HarvestA particular highlight of the festival was hearing Abraham Verghese (Cutting for Stone) chat with Jim Crace (Quarantine, Harvest) about the art of the literary novel. Their temperaments, philosophies and approaches to writing are clearly quite different, but they expressed mutual admiration and offered some insights into what constitutes a literary novel. Crace posited that a literary novel raises questions but refuses to deliver easy answers. Verghese suggested that a literary novel requires equal participation, and effort, from the reader; the author provides the words, and the reader provides the imagination.

The Bone SeasonI was also delighted to hear Samantha Shannon talk about her book The Bone Season as part of a panel on “Tall Tales: Fantastical Stories from the East and West,” along with Ashwin Singhi. I knew she was young, but wow, is she young! I finished reading her novel over the weekend. It was definitely a darkly entertaining read, the kind of world that hooks you in and leaves you feeling let down when you remember the book is over and you can’t return to it until there’s a sequel.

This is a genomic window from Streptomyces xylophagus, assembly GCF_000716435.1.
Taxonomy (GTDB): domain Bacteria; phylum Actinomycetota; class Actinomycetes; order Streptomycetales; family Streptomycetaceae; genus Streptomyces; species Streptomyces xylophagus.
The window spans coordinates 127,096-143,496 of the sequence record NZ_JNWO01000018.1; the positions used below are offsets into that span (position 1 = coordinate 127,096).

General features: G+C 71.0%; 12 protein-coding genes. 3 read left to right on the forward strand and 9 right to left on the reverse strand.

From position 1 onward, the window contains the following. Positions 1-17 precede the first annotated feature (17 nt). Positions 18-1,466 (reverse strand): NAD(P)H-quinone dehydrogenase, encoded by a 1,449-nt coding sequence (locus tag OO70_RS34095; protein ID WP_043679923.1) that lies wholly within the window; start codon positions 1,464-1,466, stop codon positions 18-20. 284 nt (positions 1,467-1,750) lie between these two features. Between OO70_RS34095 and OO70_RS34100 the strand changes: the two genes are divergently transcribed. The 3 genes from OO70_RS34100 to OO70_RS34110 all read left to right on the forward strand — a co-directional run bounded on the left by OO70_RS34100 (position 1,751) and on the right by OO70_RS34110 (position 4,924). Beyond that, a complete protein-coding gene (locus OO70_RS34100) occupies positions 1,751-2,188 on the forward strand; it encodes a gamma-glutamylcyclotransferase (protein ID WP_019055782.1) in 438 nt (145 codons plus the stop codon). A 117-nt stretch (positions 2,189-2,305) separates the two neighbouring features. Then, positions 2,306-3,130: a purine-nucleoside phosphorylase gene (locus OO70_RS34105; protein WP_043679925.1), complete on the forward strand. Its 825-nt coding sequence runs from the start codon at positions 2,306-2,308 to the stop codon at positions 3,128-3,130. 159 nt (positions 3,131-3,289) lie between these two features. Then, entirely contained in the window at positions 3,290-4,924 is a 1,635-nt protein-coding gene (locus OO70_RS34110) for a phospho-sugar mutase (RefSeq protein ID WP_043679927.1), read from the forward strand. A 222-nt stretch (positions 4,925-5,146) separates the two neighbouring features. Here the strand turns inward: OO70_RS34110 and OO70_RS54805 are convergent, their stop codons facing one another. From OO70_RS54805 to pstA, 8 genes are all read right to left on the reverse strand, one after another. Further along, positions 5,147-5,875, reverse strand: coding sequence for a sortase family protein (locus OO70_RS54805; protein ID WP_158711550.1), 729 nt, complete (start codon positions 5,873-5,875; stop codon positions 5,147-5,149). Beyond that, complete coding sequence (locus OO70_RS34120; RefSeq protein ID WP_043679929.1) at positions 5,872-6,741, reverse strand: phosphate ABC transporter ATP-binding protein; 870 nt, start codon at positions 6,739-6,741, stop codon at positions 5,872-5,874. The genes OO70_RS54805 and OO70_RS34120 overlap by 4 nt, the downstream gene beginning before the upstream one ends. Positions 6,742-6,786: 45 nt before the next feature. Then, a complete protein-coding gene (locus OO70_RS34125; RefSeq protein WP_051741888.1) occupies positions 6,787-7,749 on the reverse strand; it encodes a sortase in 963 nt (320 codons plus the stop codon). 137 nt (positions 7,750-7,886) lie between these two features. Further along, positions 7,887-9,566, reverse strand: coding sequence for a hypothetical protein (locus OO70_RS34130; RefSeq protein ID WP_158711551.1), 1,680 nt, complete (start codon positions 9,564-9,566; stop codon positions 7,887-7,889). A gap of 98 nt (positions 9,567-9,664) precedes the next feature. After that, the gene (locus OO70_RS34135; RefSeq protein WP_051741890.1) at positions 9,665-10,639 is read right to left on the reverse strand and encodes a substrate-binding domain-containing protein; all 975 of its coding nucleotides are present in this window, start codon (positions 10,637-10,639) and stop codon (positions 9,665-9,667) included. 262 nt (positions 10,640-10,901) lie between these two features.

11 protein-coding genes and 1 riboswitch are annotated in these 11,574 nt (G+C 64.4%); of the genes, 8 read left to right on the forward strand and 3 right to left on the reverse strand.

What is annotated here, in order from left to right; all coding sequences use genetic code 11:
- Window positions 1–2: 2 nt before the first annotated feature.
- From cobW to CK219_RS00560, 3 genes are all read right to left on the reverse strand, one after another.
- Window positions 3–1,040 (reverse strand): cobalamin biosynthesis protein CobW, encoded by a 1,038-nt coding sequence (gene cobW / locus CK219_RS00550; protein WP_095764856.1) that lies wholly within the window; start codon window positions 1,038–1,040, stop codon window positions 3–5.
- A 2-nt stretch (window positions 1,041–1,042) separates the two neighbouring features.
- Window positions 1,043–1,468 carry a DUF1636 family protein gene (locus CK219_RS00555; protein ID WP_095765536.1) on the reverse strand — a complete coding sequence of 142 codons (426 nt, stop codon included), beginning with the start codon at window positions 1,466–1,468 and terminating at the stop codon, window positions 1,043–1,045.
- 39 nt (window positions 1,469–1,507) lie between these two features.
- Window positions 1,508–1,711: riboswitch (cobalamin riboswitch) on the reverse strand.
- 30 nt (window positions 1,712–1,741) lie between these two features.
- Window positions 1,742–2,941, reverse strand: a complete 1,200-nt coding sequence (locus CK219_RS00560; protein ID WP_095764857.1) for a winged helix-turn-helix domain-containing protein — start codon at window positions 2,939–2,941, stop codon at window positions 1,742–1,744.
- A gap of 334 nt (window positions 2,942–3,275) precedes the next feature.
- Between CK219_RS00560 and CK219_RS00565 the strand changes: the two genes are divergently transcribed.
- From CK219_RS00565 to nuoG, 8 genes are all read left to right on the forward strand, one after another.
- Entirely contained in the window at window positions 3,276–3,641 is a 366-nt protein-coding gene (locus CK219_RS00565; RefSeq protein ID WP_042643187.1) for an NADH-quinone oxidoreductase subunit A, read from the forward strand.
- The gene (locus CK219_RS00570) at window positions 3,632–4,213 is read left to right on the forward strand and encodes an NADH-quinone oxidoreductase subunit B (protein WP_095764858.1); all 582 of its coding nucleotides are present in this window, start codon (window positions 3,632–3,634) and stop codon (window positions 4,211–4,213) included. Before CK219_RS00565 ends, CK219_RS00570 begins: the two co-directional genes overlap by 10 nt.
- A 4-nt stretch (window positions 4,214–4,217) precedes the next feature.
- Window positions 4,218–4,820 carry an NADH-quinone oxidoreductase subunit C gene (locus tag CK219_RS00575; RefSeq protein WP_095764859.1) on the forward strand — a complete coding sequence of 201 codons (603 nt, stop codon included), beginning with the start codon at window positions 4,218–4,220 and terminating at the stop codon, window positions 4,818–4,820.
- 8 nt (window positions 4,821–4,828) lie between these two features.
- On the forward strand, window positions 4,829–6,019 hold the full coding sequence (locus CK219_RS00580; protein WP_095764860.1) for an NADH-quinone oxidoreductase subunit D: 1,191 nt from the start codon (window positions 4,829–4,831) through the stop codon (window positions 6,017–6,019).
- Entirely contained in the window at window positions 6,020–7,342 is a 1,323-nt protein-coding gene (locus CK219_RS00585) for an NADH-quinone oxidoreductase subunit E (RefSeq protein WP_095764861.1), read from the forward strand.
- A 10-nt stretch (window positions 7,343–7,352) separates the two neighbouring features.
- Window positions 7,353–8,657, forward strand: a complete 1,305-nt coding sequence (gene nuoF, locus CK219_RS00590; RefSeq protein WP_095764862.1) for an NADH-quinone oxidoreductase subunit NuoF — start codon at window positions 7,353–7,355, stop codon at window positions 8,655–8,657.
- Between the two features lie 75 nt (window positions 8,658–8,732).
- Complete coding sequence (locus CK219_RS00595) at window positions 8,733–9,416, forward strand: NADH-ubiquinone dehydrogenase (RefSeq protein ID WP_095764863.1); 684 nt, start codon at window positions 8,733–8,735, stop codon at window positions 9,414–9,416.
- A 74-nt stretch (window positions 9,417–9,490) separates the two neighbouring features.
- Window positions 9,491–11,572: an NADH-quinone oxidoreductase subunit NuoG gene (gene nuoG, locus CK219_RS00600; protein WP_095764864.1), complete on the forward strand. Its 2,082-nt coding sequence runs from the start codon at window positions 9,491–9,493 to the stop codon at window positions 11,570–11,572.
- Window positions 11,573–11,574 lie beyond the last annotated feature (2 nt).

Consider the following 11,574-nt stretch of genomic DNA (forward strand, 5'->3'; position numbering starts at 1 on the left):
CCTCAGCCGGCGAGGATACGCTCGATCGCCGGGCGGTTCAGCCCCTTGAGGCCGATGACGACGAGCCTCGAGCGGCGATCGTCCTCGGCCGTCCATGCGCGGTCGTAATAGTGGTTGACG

To a Mountain in TibetThe most powerful and affecting presentation of the festival, at least for me, was given by travel writer Colin Thubron. He spoke about the journey to Tibet that resulted in his most recent, and most personal, book, To a Mountain in Tibet. Following the death of his mother, his last living family member, Thubron felt the need to undertake a “bleak pilgramage” to Mount Kailash, a stark and isolated peak near the Himalayas that is revered by both Buddhists and Hindus. His description of this trip was exquisitely lyrical, and I immediately added his book to my to-be-read list.